People with hearing loss in Charleston have a higher risk of developing a number of physical, social and psychological side effects. These include stress, anxiety, withdrawal, depression, memory loss and cognitive decline. Dementia is especially prevalent among adults with hearing loss, according to results from several large-scale studies. New research shows that hearing aids could help delay the onset of dementia in Charleston patients.
The Link Between Hearing Loss and Dementia
Hearing loss has been a well-established risk factor for dementia for a number of years. A long-term French study published in March, 2018 was the latest in a series of research studies to find an increased prevalence of dementia in people with untreated hearing loss. The study tracked 3,700 participants over a 25-year period and found that individuals over the age of 65 were 35 percent more likely to develop dementia. That risk increased another 20 percent for each additional 10-decibel loss in hearing ability. The results mirrored those found in studies by other groups such as Johns Hopkins University and the Lancet Commission on Dementia Prevention, Intervention and Care.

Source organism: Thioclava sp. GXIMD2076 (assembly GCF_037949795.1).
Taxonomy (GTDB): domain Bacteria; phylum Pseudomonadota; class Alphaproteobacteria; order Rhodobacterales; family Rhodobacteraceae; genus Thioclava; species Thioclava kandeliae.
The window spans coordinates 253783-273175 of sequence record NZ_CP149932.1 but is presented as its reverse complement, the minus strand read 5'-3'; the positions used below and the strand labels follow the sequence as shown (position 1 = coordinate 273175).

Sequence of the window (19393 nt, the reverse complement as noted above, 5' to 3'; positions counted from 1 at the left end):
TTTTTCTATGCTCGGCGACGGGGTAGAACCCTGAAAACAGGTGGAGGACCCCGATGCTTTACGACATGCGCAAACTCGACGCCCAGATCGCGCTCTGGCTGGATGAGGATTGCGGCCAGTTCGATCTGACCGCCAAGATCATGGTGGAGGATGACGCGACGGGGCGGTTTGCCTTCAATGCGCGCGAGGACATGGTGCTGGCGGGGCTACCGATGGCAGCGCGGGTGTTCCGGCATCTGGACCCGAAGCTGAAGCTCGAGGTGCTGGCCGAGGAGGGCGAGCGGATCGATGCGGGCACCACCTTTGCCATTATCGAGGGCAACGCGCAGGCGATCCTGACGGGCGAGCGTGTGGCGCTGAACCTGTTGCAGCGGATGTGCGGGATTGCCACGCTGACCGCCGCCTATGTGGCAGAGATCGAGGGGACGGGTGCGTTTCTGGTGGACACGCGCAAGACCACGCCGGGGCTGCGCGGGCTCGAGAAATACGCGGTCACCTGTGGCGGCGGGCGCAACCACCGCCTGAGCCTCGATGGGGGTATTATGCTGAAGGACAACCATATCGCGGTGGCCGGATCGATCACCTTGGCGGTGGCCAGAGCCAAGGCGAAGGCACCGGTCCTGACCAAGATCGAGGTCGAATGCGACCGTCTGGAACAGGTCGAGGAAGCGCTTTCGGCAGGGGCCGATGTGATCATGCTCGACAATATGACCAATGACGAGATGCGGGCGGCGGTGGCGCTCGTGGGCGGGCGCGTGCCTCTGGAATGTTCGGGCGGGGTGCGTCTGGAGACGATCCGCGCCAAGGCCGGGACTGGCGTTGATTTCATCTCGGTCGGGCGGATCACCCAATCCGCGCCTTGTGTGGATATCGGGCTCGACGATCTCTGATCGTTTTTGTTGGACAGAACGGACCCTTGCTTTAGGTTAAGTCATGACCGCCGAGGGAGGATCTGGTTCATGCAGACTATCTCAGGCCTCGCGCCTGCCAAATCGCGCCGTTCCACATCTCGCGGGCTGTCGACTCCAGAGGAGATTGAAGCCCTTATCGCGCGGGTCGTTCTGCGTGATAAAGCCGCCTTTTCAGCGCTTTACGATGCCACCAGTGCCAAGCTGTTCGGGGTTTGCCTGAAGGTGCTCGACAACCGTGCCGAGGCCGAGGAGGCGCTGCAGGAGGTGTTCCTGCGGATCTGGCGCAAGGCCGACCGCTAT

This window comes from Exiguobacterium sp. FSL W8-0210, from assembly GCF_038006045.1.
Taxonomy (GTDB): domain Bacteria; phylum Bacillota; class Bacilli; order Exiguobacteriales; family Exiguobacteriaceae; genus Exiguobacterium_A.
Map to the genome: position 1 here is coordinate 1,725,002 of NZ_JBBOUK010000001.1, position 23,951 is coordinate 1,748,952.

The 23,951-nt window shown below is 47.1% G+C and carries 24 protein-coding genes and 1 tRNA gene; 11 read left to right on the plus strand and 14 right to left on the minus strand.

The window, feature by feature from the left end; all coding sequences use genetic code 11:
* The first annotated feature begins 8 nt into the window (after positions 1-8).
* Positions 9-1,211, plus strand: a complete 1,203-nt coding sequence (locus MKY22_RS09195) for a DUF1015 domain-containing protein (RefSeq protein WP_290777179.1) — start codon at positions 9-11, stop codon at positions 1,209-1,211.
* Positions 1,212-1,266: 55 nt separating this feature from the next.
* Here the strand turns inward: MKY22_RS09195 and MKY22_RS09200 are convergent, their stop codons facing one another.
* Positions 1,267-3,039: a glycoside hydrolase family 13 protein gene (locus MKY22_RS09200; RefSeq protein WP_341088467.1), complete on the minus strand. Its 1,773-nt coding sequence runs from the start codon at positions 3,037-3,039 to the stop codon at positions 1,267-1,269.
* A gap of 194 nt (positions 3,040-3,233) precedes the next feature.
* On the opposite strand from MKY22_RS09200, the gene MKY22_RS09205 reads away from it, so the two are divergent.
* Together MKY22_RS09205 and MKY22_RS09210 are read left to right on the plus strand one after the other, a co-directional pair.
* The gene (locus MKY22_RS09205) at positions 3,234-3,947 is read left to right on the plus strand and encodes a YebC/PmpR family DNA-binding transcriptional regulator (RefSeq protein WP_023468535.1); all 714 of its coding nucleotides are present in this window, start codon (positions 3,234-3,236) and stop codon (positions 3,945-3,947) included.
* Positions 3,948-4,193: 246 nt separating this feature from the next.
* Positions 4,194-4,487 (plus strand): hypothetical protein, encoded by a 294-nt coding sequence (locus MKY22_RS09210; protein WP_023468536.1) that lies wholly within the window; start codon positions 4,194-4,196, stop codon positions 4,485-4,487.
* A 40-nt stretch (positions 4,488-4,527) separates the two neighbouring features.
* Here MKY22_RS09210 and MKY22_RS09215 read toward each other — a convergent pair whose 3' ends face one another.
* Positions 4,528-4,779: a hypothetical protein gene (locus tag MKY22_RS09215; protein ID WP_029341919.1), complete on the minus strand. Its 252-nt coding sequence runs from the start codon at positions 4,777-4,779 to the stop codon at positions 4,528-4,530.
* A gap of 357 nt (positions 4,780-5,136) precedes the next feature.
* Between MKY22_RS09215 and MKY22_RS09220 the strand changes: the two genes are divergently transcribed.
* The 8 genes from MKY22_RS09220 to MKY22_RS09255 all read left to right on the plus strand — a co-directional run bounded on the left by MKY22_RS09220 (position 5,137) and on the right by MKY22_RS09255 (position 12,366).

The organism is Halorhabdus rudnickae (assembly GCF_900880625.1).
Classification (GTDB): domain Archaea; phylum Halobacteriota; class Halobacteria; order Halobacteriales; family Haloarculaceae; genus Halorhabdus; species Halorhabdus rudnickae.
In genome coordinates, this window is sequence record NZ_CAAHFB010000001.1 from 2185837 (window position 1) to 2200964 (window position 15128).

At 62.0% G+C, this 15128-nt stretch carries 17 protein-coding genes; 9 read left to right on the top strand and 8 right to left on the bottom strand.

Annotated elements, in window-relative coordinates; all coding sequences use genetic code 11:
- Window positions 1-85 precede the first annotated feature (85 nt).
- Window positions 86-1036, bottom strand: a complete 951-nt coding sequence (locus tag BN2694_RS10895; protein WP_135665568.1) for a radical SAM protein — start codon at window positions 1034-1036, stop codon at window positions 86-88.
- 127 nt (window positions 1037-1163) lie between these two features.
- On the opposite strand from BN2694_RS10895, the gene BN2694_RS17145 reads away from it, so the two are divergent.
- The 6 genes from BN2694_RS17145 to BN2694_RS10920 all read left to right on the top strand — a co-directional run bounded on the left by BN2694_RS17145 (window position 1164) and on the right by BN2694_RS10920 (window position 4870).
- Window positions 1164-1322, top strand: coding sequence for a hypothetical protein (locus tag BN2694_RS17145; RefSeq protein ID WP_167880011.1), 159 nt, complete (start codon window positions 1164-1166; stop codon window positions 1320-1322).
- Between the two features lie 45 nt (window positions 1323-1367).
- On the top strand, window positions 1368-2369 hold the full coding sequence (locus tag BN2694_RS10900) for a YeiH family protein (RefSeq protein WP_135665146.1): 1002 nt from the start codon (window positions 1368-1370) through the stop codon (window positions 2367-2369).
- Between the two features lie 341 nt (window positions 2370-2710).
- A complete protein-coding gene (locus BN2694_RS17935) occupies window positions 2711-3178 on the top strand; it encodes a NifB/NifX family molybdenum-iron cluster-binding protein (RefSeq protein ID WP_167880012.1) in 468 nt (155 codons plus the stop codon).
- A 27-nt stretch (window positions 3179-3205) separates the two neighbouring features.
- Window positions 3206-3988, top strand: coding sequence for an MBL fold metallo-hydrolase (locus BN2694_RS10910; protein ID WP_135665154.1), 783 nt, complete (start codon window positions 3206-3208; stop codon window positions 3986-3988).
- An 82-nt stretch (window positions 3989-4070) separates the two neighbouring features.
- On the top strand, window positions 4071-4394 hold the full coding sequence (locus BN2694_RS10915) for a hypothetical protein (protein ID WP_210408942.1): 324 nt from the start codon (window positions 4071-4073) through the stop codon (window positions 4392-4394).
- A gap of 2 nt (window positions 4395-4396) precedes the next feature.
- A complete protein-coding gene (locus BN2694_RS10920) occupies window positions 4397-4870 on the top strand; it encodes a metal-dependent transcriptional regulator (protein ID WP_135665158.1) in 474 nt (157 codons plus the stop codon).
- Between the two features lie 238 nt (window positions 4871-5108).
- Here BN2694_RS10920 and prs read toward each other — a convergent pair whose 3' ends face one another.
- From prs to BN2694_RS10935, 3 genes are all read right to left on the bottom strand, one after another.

The obvious question has been whether hearing aids might help offset these effects. New research by a team from the University of Exeter and King’s College London finds evidence that these devices do, in fact, help mitigate the risk.
The study involved 25,000 people aged 50 and over with hearing loss. They were divided into two groups: those who wore hearing aids, and those who did not. Participants in each group were given annual cognitive tests over a two-year period. The group who wore hearing aids scored higher on working memory and attention tests, displaying faster reaction times and better concentration than the group who did not use hearing aids.
Lead researcher Dr. Anne Corbett says, “Previous research has shown that hearing loss is linked to a loss of brain function, memory and an increased risk of dementia. Our work is one of the largest studies to look at the impact of wearing a hearing aid and suggests that wearing a hearing aid could actually protect the brain. We now need more research and a clinical trial to test this and perhaps feed into policy to help keep people healthy in later life.”
Adds Professor Clive Ballard, “The message here is that if you’re advised you need a hearing aid, find one that works for you. At the very least it will improve your hearing and it could help keep your brain sharp too.”
For more information on steps you can take to reduce your risk of dementia and other conditions associated with hearing loss, speak to a Charleston hearing professional.